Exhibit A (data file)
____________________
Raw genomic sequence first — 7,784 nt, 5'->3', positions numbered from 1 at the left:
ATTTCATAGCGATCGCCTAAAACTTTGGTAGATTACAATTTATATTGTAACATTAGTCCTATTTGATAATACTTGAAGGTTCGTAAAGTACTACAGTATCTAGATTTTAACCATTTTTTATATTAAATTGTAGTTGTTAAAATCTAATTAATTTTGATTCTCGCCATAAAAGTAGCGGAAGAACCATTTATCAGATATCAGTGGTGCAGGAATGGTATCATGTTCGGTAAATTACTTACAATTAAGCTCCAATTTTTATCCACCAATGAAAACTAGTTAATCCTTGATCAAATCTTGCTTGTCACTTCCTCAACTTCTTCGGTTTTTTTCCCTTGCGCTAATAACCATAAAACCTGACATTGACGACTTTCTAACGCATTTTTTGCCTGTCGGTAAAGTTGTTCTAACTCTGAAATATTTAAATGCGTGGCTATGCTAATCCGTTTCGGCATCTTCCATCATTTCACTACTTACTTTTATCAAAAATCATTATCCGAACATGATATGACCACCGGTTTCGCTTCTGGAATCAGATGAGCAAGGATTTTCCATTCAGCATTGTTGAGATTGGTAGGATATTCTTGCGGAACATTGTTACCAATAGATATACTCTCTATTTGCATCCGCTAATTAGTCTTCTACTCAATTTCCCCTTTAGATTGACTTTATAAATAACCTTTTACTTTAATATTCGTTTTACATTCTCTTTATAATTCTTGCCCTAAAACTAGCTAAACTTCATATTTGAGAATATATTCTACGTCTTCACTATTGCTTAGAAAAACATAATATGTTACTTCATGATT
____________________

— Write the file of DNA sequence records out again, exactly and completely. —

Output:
Raw genomic sequence first — 7,784 nt, 5'->3', positions numbered from 1 at the left:
ATTTCATAGCGATCGCCTAAAACTTTGGTAGATTACAATTTATATTGTAACATTAGTCCTATTTGATAATACTTGAAGGTTCGTAAAGTACTACAGTATCTAGATTTTAACCATTTTTTATATTAAATTGTAGTTGTTAAAATCTAATTAATTTTGATTCTCGCCATAAAAGTAGCGGAAGAACCATTTATCAGATATCAGTGGTGCAGGAATGGTATCATGTTCGGTAAATTACTTACAATTAAGCTCCAATTTTTATCCACCAATGAAAACTAGTTAATCCTTGATCAAATCTTGCTTGTCACTTCCTCAACTTCTTCGGTTTTTTTCCCTTGCGCTAATAACCATAAAACCTGACATTGACGACTTTCTAACGCATTTTTTGCCTGTCGGTAAAGTTGTTCTAACTCTGAAATATTTAAATGCGTGGCTATGCTAATCCGTTTCGGCATCTTCCATCATTTCACTACTTACTTTTATCAAAAATCATTATCCGAACATGATATGACCACCGGTTTCGCTTCTGGAATCAGATGAGCAAGGATTTTCCATTCAGCATTGTTGAGATTGGTAGGATATTCTTGCGGAACATTGTTACCAATAGATATACTCTCTATTTGCATCCGCTAATTAGTCTTCTACTCAATTTCCCCTTTAGATTGACTTTATAAATAACCTTTTACTTTAATATTCGTTTTACATTCTCTTTATAATTCTTGCCCTAAAACTAGCTAAACTTCATATTTGAGAATATATTCTACGTCTTCACTATTGCTTAGAAAAACATAATATGTTACTTCATGATT